The Bio-corona And Its Impact On Nanomaterial Toxicity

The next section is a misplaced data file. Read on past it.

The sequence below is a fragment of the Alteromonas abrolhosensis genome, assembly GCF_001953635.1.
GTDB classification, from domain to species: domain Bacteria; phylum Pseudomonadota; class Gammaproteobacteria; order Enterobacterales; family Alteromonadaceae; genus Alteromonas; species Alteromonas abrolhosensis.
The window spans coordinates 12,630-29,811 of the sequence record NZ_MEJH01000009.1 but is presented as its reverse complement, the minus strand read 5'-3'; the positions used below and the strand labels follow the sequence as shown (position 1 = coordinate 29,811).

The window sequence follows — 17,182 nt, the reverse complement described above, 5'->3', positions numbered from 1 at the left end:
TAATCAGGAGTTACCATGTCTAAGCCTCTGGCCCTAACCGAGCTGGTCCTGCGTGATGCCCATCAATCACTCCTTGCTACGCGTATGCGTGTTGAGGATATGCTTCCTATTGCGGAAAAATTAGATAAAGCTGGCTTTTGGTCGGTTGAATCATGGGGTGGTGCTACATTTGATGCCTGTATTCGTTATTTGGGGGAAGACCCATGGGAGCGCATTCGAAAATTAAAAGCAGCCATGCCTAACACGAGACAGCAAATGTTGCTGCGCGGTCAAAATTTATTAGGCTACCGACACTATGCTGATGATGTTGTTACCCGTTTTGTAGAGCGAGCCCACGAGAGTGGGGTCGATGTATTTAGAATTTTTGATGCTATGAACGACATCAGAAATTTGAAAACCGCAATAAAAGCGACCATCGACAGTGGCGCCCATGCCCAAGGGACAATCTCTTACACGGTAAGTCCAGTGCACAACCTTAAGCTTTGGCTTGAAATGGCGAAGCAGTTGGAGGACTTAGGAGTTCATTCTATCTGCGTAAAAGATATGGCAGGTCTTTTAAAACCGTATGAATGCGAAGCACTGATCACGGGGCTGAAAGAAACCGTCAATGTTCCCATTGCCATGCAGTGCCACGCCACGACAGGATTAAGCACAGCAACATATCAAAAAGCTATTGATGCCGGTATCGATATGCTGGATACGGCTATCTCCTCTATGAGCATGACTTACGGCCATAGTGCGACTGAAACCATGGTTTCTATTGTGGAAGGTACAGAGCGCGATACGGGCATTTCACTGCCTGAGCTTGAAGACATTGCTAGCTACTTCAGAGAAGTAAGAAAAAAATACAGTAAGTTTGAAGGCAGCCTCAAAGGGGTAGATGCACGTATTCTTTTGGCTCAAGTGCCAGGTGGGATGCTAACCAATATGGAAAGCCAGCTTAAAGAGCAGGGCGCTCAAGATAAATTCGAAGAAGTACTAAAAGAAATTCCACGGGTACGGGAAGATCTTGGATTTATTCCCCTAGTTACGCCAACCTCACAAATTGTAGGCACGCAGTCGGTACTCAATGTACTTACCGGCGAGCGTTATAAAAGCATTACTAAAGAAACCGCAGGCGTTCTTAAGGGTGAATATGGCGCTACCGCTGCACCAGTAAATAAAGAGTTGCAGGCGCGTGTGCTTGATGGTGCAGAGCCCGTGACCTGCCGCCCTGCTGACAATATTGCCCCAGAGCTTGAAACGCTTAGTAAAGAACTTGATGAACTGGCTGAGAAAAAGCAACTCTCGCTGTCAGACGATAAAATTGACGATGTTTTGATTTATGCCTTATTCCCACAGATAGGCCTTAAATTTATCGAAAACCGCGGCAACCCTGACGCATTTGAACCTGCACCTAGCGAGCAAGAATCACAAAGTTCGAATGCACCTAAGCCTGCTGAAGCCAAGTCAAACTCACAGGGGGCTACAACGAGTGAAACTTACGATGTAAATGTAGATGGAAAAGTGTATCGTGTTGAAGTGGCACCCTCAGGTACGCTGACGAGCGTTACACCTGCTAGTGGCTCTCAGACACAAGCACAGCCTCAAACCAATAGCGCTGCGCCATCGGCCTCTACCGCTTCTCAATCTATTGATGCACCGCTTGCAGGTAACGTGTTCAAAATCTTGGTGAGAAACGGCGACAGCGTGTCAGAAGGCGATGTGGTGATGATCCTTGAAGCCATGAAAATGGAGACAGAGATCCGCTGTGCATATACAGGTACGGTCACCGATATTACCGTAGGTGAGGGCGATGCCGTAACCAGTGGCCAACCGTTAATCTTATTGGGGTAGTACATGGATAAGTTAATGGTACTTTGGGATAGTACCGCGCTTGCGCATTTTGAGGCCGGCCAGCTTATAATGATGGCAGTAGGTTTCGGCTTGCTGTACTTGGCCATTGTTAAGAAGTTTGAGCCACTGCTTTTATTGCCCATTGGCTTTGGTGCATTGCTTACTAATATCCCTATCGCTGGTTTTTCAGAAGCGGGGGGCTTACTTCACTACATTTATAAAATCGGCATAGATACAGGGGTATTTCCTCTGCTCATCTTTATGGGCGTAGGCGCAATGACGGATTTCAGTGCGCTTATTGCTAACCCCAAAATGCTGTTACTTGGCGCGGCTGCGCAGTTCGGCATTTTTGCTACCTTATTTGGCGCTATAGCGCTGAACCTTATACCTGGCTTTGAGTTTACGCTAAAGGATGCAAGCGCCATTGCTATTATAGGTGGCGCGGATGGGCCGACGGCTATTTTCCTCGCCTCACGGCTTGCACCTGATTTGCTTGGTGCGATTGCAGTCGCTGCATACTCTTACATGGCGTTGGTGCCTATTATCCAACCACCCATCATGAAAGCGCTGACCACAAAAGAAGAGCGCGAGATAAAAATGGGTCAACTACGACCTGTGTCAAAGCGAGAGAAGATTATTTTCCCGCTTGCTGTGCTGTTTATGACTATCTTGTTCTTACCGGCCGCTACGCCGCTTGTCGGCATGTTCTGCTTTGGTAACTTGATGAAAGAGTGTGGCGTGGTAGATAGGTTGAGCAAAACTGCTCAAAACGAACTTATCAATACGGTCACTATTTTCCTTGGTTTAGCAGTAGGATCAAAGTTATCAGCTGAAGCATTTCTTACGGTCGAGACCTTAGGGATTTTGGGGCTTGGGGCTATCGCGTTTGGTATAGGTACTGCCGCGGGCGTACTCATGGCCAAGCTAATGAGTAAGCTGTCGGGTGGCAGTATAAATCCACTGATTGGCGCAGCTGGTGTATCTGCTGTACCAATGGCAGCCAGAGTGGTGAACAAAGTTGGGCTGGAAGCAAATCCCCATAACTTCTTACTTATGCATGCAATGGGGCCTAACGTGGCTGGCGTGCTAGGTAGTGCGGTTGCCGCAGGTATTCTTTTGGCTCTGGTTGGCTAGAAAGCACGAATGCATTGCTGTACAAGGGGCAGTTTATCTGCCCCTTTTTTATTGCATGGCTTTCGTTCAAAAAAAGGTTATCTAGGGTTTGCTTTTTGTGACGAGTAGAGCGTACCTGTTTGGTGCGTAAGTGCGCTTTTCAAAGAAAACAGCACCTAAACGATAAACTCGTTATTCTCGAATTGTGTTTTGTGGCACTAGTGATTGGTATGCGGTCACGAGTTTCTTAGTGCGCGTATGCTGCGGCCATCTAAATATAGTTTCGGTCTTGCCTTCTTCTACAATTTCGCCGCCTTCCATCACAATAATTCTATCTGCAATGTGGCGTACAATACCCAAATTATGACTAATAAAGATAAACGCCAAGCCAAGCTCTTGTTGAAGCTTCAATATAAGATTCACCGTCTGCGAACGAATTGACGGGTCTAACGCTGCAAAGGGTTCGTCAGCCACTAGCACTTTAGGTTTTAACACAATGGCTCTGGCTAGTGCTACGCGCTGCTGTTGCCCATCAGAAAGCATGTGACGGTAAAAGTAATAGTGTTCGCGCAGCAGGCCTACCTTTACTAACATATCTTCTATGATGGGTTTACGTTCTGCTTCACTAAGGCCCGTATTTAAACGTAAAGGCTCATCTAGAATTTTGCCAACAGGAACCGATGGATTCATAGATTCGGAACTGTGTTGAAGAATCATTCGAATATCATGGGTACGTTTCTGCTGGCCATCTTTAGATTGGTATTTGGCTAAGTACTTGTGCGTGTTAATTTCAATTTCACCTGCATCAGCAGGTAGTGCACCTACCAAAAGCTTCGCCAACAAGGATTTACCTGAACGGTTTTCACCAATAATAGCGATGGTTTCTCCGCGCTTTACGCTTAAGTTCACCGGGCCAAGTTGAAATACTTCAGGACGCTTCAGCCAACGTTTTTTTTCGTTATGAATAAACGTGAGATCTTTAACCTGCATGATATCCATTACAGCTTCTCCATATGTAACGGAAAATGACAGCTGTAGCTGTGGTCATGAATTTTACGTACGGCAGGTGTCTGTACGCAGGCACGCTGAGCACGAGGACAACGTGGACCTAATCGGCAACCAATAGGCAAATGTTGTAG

The rapidly growing application of nano-sized materials and nano-scaled processes will result in increased exposure of humans and the environment. The small size of nanomaterials (NM) comparable with molecular building blocks of cells raises concerns that their toxic potential cannot be extrapolated from studies of larger particles due to their unique physico-chemical properties. These properties are also responsible that NM rapidly adsorb various (bio)molecules when introduced into complex physiological or natural environments. As the thus formed protein/biomolecule ‘corona’ seems to affect the NM’ in situ identity, an understanding of its toxicological relevance and the biophysical forces regulating corona formation is needed but not yet achieved. This review introduces our current concept of corona formation and evolution and present analytical methods for corona profiling. We discuss toxicity mechanisms potentially affected by the biomolecule corona, including NM cellular uptake and impact on components of the blood system. Further, we comment on pending knowledge gaps and challenges, which need to be resolved by the field. We conclude by presenting a tiered systems biology-driven approach recommended to mechanistically understand the coronas’ nanotoxicological relevance and predictive potential.